1. Nitrous Oxide (laughing gas) and Valium: I have the option of using Nitrous oxide and valium sedation for my procedure to help with anxiety, pain, gagging and medical conditions.  I understand that the administration of medication and the performance of conscious sedation with nitrous oxide and/or valium carries certain hazards, risks and potential unpleasant side effects which are infrequent but nonetheless may occur.  They include but are not limited to excessive perspiration, expectoration, excessive talking, vivid dreaming, shivering, and nausea or vomiting. I understand that when on Nitrous Oxide the office may keep me until they feel like I can drive home safely or they will find a ride for me.  I understand that when on Valium and Nitrous Oxide I am required to come to the office with a designated driver and leave the office with a designated driver.
    2. Pain: After any treatment, the prepared teeth and surrounding tissues may exhibit pain.  The sensitivity may be mild to severe.  The pain may last only a short period of time or may last for much longer periods of time.
    3. Fracture:  Inherent in the placement or replacement of any restoration is the possibility of the creation of small fracture lines in tooth structure.  Sometimes these fractures may not be apparent at the time of removal of tooth structure and/or the previous filling and placement or replacement, but may manifest at a later time necessitating further treatment.
    4. Injury to the nerves:  There is a possibility of injury to the nerves of the lips, jaws, teeth, tongue or other oral facial tissues from any dental treatment, particularly those involving the administration of local anesthetics.  The resulting numbness, which may occur, is usually temporary, but in rare instances could be permanent.
    5. Aspiration: Inhaling of teeth or tooth fragments or materials used during the procedure.
    6. Further treatment: When restorations are placed or replaced, the preparation of the teeth for fillings often necessitates the removal of tooth structure adequate to ensure that the diseased or otherwise compromised tooth structure provides sound tooth structure for placement of the restoration.  At times, this may lead to exposure or trauma to underlying pulp tissue.  Should the pulp not heal, which oftentimes is exhibited by extreme sensitivity or possible abscess, root canal treatment or extraction may be required.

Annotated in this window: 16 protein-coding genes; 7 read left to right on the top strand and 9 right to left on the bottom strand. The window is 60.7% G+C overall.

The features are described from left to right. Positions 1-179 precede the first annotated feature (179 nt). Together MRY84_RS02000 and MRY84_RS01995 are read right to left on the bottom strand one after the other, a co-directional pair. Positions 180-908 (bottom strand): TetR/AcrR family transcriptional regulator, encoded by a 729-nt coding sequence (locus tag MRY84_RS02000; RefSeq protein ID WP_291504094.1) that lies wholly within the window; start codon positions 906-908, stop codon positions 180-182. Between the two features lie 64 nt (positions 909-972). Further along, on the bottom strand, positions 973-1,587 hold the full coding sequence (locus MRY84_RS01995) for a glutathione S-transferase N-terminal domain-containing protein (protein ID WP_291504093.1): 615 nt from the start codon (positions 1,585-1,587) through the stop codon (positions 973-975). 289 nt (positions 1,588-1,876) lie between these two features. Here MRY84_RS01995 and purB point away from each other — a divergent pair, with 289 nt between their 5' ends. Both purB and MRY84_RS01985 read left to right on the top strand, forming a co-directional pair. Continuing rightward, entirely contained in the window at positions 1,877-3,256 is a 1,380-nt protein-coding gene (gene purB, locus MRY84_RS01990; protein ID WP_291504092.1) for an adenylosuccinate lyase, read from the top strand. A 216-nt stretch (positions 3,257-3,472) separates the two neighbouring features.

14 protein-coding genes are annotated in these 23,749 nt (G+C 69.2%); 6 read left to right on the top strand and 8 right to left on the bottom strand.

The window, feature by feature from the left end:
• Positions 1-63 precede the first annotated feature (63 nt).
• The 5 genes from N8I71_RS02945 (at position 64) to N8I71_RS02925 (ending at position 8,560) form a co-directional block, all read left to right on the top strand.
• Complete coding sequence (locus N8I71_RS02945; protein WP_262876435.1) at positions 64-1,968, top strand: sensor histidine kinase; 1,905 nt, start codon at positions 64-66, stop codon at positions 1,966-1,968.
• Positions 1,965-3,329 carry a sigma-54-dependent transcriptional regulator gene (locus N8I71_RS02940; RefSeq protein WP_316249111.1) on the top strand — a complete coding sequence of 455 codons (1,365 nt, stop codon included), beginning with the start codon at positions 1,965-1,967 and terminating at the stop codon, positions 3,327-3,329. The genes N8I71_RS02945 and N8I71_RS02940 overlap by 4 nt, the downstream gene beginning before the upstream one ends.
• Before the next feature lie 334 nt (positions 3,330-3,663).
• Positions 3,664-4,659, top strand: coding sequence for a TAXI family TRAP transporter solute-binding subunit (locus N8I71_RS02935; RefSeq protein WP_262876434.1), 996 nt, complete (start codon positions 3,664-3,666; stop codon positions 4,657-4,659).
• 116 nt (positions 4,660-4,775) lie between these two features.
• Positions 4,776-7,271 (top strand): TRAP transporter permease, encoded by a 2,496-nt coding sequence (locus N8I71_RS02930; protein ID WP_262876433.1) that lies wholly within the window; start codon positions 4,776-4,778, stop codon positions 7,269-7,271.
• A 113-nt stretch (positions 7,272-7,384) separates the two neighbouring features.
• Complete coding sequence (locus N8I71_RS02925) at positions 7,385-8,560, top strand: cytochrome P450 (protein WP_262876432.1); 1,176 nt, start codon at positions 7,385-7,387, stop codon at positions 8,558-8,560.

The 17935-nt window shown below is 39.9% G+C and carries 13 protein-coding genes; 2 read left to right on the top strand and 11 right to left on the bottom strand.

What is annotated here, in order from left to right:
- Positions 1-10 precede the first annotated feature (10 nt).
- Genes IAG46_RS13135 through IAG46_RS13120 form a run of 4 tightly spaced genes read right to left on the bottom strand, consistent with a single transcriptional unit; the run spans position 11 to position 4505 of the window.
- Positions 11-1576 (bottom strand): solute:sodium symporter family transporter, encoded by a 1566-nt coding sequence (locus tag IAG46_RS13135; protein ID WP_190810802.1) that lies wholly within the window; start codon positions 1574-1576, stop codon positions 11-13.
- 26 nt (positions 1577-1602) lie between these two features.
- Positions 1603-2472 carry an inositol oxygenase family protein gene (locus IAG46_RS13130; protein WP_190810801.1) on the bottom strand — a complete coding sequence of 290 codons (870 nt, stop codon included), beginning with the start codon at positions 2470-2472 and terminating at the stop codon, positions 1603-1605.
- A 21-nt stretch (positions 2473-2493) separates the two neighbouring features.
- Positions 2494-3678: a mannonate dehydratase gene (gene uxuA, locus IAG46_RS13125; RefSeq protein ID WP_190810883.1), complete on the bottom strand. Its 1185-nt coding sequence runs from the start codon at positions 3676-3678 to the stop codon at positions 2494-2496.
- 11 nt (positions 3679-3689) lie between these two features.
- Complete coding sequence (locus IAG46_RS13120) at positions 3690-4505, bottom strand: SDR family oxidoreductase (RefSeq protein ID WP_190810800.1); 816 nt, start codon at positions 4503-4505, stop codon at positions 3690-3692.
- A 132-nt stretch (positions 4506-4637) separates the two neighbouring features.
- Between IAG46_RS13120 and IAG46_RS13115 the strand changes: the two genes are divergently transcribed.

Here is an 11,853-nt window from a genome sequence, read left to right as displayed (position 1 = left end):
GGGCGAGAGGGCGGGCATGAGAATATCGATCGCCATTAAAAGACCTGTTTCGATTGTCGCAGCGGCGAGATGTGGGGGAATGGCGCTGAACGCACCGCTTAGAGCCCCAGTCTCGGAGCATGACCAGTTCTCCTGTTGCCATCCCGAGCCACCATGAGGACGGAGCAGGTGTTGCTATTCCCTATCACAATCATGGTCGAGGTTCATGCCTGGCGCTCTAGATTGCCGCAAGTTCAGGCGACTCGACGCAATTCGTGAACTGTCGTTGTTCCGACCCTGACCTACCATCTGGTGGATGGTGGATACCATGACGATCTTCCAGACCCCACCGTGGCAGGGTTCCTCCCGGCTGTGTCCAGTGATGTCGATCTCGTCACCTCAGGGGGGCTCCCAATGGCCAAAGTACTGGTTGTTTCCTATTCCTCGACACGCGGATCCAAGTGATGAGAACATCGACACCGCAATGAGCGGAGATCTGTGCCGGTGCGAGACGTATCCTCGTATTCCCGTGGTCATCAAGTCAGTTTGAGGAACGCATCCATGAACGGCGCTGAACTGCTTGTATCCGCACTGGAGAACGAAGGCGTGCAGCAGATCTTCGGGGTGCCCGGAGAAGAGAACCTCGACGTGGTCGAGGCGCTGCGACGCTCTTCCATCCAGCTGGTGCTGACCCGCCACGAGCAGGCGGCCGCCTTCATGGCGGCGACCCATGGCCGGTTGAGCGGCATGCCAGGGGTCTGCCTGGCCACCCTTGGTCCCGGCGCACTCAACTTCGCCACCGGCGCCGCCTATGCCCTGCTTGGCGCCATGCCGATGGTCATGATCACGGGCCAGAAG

7. New Technology and Health Issues: technology continues to advance, but some materials yield disappointing results over time and some treatments may have to be replaced by better, improved materials.  Some patients believe that having metal fillings replaced will improve their general health.  This notion has not been proven scientifically and there are no promises or guarantees that the removal of silver fillings and the subsequent replacement with other white materials will improve, alleviate or prevent any current or future health condition.
    8. Follow Up Care: Successful completion of treatment does not prevent future decay fracture or periodontal disease.  It is my responsibility to maintain my teeth with regular cleanings and daily hygiene practices.
    9. Adverse reactions: Medications, anesthesia or substances used may not work as expected with your body type.
    10. Updated information: I understand that it is my responsibility to update the dentist on any health changes before treatment and to notify this office should any undue or unexpected problems occur or if I experience any problems relating to the treatment rendered or the services performed. 
    11. Aesthetics or appearance: Effort will be made to closely approximate the natural tooth color.  However, due to the fact that there are many factors which affect the shades of teeth, it may not be possible to exactly match the tooth coloration.  Also, over a period of time because of mouth fluids, different foods eaten, smoking etc. the shade may change.  The dentist has no control over these factors.
    12. Breakage, dislodgement or bond failure:  Due to the extreme biting pressures or other traumatic forces, it is possible for restorations to be dislodged or fractured.  The dentist has no control over these factors.  If the restoration becomes deficient, the tooth may become more susceptible to decay.  It is impossible to place any specific time criteria on the length of time that a restoration will last resulting in further treatment of the tooth.